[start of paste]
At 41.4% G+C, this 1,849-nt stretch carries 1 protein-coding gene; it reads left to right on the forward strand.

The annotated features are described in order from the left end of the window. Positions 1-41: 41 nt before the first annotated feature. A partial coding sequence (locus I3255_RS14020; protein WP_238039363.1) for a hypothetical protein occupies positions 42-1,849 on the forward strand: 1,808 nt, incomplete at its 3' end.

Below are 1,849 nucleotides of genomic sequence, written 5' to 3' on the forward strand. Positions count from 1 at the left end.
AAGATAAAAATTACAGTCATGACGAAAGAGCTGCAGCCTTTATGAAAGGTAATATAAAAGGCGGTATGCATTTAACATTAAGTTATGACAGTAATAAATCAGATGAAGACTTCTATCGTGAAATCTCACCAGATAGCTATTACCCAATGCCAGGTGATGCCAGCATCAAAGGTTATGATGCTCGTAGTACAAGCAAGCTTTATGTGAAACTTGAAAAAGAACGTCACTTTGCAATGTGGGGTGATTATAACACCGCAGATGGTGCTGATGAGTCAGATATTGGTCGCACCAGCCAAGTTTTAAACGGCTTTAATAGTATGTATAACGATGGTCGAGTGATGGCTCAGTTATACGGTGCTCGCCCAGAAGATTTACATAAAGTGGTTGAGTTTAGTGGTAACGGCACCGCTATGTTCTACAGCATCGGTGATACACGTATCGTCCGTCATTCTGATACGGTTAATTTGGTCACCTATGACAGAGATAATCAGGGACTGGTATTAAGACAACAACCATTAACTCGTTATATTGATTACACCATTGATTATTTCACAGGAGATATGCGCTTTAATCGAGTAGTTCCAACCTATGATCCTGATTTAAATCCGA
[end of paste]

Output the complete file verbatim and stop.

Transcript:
At 41.4% G+C, this 1,849-nt stretch carries 1 protein-coding gene; it reads left to right on the forward strand.

The annotated features are described in order from the left end of the window. Positions 1-41: 41 nt before the first annotated feature. A partial coding sequence (locus I3255_RS14020; protein WP_238039363.1) for a hypothetical protein occupies positions 42-1,849 on the forward strand: 1,808 nt, incomplete at its 3' end.

Below are 1,849 nucleotides of genomic sequence, written 5' to 3' on the forward strand. Positions count from 1 at the left end.
AAGATAAAAATTACAGTCATGACGAAAGAGCTGCAGCCTTTATGAAAGGTAATATAAAAGGCGGTATGCATTTAACATTAAGTTATGACAGTAATAAATCAGATGAAGACTTCTATCGTGAAATCTCACCAGATAGCTATTACCCAATGCCAGGTGATGCCAGCATCAAAGGTTATGATGCTCGTAGTACAAGCAAGCTTTATGTGAAACTTGAAAAAGAACGTCACTTTGCAATGTGGGGTGATTATAACACCGCAGATGGTGCTGATGAGTCAGATATTGGTCGCACCAGCCAAGTTTTAAACGGCTTTAATAGTATGTATAACGATGGTCGAGTGATGGCTCAGTTATACGGTGCTCGCCCAGAAGATTTACATAAAGTGGTTGAGTTTAGTGGTAACGGCACCGCTATGTTCTACAGCATCGGTGATACACGTATCGTCCGTCATTCTGATACGGTTAATTTGGTCACCTATGACAGAGATAATCAGGGACTGGTATTAAGACAACAACCATTAACTCGTTATATTGATTACACCATTGATTATTTCACAGGAGATATGCGCTTTAATCGAGTAGTTCCAACCTATGATCCTGATTTAAATCCGA